Beautiful Ruins, by Jess Walter, is a wonderful story of love and loss, landscape and beauty.  A young Italian innkeeper falls in love with a dying movie star taking refuge in his tiny town.  Years later, an elderly Italian man appears in a movie lot looking for the producer of the movie the starlet was in.  What happens between these two moments makes for a lovely and sweet story of lives lived, loved, lost and found. HarperCollins.  $25.99.  Available now.

Little Century, by Anna Keesey, is the story of Esther Chambers, a recent orphan in search of her single remaining relative, a cow-man living on the eastern Oregon frontier.  When Esther arrives, her cousin Ferris already has plans for her inclusion in claiming lands that hold a local watering hole, one that the local sheep ranchers use.  Esther is a woman with a strong sense of right and wrong and she very well could be the hinge of a range war between the cattle- and sheep-men.  Again, great landscape writing, really wonderful history, and great characters.  Farrar Straus and Giroux.  $26.00.  Available now.

Brain on Fire, by Susannah Cahalan.  Wow!  Talk about brain mysteries!  Susannah, a 24 year-old New York journalist, finds a couple of bites on her arm and begins to obsess over bedbugs and other insects in her apartment.  She starts putting things in bags, clearing her house, not making sense to her co-workers, insisting that people are all against her.  When she is taken to the doctor, she's diagnosed with schizophrenia and bi-polar disorder, both diseases that can appear in young adults of that age.  But, Susannah's problems just get worse.  She eventually has seizures that make her appear like a zombie and is hospitalized.  No one knows what's wrong with her and it isn't until an Indian doctor is brought onto the scene that her diagnoses are refuted and she is finally able to get healthy.  Brain on Fire is a great true mystery surrounding the most mysterious part of the body, the brain.  Lots of brain information, lots of history, too, and it was absolutely compelling.  Free Press.  $25.00.  Available now.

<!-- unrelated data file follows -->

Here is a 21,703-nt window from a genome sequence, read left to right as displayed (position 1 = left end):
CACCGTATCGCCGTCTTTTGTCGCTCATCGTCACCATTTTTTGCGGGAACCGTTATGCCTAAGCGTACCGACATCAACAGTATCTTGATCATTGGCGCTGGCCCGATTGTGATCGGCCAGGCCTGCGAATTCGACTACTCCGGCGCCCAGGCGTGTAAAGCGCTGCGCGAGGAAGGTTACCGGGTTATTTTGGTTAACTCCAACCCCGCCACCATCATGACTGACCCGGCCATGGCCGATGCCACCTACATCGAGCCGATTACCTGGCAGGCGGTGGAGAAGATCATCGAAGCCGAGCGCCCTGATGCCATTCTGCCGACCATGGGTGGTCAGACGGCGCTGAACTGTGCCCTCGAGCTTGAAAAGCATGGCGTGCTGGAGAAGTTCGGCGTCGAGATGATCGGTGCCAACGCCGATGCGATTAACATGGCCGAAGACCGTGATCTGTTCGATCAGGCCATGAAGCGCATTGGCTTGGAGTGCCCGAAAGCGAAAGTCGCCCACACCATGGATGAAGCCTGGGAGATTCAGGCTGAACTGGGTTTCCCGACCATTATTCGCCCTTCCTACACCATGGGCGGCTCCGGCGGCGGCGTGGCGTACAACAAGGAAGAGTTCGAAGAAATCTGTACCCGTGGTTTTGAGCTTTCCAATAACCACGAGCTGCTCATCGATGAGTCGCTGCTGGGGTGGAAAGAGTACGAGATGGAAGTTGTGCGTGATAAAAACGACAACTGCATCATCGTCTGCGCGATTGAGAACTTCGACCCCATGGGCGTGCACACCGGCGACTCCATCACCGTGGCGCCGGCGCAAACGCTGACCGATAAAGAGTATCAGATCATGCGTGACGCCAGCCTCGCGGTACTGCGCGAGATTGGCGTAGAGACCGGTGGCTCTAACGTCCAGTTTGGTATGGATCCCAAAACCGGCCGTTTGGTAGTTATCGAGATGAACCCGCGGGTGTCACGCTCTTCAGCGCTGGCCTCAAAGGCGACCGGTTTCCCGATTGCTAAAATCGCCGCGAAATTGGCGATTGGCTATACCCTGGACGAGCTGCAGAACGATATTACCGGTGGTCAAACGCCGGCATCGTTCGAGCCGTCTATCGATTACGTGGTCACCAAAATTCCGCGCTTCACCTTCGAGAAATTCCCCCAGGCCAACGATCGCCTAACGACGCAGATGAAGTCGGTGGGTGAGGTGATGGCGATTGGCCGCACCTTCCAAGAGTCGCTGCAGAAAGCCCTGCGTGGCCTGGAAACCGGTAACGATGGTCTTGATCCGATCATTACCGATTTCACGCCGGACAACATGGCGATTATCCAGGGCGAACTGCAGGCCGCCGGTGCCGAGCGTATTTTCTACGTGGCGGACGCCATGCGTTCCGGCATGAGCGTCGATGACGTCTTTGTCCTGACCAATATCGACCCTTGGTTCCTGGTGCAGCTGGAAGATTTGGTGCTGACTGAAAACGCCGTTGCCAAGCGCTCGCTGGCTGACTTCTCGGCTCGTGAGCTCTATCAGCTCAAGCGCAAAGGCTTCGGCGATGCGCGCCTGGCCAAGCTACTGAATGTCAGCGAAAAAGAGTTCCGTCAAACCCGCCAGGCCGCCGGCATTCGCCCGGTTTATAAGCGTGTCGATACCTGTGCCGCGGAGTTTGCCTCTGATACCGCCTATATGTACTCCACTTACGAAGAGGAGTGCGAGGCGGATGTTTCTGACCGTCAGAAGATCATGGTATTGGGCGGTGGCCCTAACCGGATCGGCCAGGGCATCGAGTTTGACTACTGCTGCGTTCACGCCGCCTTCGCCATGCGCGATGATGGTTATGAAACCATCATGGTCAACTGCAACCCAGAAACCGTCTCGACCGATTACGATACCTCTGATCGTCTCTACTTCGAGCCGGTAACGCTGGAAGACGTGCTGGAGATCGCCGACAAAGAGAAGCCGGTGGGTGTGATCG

Maya's Notebook, by Isabel Allende.  I loved this book!  It would be a good cross-over novel for older teens, too.  Maya is a young woman who makes some not-so-great decisions and crosses the Las Vegas drug and money bosses and is sent into hiding.  This book is the chronicle of how she came to be living on the butt-end of a bunch of teensy islands hanging off the end of Chile.  Maya was a very loved child living with her grandparents.  When her beloved grandfather dies, she goes off the deep end drinking and drugging, eventually ending up in Las Vegas where she becomes involved with really bad people.  Eventually, her grandmother finds her and sends her to hide with her friends from the past, people who were involved in the Chilean civil wars.  More history!  More landscape!  More beautiful writing!  HarperCollins.  $28.99.  Available in May, 2013.

Okay, that's it for now.  There's been no recompense for these reviews.